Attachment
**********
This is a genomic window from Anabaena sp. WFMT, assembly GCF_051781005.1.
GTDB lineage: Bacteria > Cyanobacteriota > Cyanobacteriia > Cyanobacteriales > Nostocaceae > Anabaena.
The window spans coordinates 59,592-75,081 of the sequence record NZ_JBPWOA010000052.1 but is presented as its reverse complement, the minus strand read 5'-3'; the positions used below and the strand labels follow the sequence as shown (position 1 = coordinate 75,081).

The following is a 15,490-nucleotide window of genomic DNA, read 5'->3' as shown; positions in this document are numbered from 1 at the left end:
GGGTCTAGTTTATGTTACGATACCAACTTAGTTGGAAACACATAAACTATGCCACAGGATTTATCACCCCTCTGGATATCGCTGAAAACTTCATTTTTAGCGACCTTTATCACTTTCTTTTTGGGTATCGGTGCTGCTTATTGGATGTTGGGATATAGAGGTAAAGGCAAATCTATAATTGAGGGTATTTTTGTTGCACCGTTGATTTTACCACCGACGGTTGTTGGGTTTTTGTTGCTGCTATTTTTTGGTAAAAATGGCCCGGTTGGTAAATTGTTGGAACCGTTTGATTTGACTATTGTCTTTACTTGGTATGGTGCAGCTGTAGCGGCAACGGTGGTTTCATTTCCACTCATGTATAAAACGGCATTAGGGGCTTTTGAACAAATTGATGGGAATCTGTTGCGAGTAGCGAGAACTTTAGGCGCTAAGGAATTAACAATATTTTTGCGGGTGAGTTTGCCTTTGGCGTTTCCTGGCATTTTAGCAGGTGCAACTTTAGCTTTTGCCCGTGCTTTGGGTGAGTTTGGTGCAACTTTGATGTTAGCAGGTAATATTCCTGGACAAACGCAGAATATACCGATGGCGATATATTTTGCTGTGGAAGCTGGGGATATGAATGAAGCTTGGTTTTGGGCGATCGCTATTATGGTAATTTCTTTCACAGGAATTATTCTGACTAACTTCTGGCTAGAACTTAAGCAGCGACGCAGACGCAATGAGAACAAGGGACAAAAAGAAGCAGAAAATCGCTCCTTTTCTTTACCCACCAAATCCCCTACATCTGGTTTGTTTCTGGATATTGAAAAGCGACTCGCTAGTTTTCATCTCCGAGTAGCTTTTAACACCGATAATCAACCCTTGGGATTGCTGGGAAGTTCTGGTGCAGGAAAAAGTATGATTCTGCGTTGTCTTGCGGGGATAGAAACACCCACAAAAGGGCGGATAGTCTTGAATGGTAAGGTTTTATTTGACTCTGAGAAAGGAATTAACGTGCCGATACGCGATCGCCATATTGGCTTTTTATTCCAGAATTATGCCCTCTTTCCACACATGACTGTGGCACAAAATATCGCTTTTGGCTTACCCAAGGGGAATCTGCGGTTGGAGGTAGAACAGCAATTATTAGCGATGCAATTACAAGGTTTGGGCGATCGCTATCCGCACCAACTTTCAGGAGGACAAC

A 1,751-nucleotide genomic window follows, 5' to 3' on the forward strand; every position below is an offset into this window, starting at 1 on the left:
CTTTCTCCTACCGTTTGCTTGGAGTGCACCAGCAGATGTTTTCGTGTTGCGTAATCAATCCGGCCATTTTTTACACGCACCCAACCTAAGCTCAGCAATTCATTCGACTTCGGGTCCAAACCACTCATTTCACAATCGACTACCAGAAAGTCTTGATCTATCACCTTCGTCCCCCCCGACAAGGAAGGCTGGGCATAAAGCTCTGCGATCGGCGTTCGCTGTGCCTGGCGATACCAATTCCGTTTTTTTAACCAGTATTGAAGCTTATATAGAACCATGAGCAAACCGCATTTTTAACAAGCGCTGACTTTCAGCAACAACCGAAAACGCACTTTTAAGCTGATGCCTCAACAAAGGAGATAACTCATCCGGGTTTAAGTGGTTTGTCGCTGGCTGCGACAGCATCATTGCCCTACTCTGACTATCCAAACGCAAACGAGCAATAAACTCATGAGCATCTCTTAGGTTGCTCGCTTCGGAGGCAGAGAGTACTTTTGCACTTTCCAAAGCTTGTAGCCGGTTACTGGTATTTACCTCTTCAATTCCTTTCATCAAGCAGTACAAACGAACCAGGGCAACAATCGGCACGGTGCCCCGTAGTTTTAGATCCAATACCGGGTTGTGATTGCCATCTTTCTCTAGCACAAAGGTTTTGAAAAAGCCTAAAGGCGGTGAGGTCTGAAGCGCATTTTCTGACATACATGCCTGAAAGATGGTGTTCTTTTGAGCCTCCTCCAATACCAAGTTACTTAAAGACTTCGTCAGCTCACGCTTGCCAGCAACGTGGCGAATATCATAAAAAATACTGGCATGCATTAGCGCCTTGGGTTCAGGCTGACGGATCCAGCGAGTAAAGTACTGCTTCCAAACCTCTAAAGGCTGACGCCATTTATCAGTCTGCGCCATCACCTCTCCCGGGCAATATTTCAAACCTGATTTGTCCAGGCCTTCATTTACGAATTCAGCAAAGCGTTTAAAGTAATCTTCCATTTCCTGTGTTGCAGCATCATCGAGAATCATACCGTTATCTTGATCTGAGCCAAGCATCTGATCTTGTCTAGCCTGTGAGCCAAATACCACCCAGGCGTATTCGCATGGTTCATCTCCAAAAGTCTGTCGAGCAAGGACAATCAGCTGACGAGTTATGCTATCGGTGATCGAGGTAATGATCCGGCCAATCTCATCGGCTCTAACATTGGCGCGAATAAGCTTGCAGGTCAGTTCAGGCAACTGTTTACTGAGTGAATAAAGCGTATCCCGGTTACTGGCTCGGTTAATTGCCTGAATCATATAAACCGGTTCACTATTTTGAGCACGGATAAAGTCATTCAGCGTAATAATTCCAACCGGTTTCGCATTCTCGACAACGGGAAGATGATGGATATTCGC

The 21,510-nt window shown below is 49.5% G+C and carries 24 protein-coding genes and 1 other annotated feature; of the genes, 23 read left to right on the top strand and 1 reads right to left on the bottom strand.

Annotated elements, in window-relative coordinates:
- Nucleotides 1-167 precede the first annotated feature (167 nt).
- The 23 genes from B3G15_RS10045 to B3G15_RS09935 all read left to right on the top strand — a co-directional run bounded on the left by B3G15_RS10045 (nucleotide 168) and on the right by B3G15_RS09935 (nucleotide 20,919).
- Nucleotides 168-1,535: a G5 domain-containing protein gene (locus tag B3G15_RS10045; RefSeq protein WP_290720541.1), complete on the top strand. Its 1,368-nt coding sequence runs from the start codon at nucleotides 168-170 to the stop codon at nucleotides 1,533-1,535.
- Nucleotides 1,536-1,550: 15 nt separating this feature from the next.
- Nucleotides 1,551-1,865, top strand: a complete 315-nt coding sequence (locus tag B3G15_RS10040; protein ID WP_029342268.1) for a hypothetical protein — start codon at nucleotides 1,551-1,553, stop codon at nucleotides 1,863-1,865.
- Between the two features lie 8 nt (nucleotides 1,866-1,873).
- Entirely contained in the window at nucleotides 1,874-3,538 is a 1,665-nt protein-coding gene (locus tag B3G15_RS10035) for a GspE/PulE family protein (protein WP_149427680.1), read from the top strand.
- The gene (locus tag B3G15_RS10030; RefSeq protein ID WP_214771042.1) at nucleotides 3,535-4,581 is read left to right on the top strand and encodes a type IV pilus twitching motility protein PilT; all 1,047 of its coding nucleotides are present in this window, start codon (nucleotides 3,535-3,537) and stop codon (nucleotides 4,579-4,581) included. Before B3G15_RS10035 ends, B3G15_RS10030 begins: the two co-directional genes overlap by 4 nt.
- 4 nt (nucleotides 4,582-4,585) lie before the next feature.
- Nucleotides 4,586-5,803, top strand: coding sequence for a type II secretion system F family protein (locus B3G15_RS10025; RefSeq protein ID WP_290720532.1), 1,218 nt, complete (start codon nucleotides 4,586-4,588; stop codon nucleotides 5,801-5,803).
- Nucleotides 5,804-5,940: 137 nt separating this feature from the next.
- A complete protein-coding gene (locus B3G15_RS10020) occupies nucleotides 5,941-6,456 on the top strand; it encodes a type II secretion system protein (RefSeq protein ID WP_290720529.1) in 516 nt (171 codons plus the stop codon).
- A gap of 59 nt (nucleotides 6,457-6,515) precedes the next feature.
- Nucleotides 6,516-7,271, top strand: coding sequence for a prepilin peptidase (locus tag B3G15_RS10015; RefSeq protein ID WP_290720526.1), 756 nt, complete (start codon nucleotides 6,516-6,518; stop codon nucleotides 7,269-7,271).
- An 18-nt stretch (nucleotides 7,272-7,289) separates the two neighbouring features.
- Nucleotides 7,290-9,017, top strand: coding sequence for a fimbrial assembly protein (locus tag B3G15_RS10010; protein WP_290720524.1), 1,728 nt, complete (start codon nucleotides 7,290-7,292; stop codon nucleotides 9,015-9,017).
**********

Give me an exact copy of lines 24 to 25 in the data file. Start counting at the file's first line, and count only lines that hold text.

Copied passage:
- An 18-nt stretch (nucleotides 7,272-7,289) separates the two neighbouring features.
- Nucleotides 7,290-9,017, top strand: coding sequence for a fimbrial assembly protein (locus tag B3G15_RS10010; protein WP_290720524.1), 1,728 nt, complete (start codon nucleotides 7,290-7,292; stop codon nucleotides 9,015-9,017).